I’m excited to learn more about artisan production being so close to it, especially how it can be applied to modern, slow fashion.
Access to venture capital
The spillover from the Silicon Valley tech sector into Austin is a real thing, and with it came venture investors. The difference, or so it seems, is that Austin is a more approachable place to start a business than the Valley. I’m sure it still requires serious hustle, but maybe it’s more accessible and amicable here? I need to learn more about the culture before I can say more, but my hope is that this means more capital to support ethical fashion.
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This is similar to the point above. Every other article I read lately is about the intersections of fashion + tech. I think it can only help having tech here to push brands to innovate and compete. It doesn’t have the funding that its counterparts in LA or NY do, but it’s burgeoning nonetheless.
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I’ve been here for two weeks and discovered a few standout brands that I can give my stamp of approval. They fall predominately into three camps – minimalist, artisan, and hip. Good news: they’re all shapable online!
Well-made classics designed in Austin and manufactured in Dallas and New Orleans. Buy online or at multiple stockists nationwide.
A little brand that does it all – artisan production, made in the USA, plant dyed, seasonless. Textiles are natural – although not vegan – and two capsule collections are produced in limited runs per year.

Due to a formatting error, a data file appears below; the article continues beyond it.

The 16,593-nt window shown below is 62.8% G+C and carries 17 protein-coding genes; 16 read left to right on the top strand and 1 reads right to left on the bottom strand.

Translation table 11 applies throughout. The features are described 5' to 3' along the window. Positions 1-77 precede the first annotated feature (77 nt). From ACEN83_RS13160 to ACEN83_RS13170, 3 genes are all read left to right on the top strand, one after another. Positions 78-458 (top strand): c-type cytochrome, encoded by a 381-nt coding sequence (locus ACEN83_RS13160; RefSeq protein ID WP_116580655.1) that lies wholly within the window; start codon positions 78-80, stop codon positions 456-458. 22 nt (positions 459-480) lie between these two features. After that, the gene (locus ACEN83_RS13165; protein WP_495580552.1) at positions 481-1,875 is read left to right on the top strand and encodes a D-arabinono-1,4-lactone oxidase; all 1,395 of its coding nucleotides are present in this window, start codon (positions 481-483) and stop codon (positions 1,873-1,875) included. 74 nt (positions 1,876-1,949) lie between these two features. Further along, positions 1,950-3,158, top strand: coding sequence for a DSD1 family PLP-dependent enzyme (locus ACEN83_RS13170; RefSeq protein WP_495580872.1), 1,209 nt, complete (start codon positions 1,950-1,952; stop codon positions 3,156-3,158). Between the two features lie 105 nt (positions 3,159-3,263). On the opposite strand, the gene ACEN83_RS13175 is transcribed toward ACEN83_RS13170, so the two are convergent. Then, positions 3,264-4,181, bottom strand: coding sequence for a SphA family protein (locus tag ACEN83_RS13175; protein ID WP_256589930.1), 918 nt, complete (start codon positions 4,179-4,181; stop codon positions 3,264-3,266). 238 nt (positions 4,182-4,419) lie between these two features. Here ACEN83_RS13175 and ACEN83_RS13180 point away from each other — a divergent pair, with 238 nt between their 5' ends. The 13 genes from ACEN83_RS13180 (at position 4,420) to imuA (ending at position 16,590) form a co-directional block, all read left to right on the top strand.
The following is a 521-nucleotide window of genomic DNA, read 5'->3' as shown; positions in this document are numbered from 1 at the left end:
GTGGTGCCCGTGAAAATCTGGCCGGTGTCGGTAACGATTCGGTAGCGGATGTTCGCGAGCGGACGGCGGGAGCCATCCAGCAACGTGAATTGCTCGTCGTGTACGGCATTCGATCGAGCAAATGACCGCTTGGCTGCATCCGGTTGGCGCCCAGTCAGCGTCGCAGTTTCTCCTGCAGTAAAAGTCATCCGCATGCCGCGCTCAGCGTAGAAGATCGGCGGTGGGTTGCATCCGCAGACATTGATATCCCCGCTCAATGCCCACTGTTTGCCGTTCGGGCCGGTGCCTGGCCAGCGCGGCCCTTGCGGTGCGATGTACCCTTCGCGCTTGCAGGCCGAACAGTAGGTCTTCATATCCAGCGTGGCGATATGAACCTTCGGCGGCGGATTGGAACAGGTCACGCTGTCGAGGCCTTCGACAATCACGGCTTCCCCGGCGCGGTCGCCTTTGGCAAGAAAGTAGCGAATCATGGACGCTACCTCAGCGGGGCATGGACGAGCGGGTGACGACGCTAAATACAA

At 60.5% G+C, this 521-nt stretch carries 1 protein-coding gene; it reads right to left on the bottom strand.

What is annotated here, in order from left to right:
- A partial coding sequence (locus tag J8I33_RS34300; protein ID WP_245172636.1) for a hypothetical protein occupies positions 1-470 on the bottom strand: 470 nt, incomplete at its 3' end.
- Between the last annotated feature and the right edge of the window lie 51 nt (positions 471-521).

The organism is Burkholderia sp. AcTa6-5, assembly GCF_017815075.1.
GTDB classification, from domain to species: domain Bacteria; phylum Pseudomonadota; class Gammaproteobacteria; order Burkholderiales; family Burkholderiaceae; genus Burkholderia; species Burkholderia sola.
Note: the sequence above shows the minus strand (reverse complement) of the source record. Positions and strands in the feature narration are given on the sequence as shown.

A multi-range brand with a penchant for alleviating poverty. They’re doing it by partnering with artisan women in developing nations to create modern interpretations of their designs. My favorite thing about R+L are their artisan profiles that tell you a little bit about who made your item.
A brand that brings the craft traditions of Mexico to life and helps to empower artisans. I love that their price points are accessable too.
If you’re okay with leather, Teysha will custom-make you boots or flats by way of its mercadito in Guatemala. They support supports direct to consumer sales from local artisans.
Small, made-to-order shop spearheaded by local creative and go-getter Ashlee Pryor. Here’s the best part: she put a hiatus on sales to focus on developing her new line, which launches in September. This is exactly they type of approach I’m talking about when I advocate #SlowDownMyClothes.
Go here for ethical styles with an edge. They source adhering to fair trade principles and focus on production in Tanzania. This is also the only brand I’ve found with ethical menswear.
All photos in this post were sourced from the brands’ websites or social media accounts. Feature image is Rave + Lily’s new flagship store.
See an ethical brand I missed? This list is continually evolving so send me suggestions and help me get acclimated to Austin!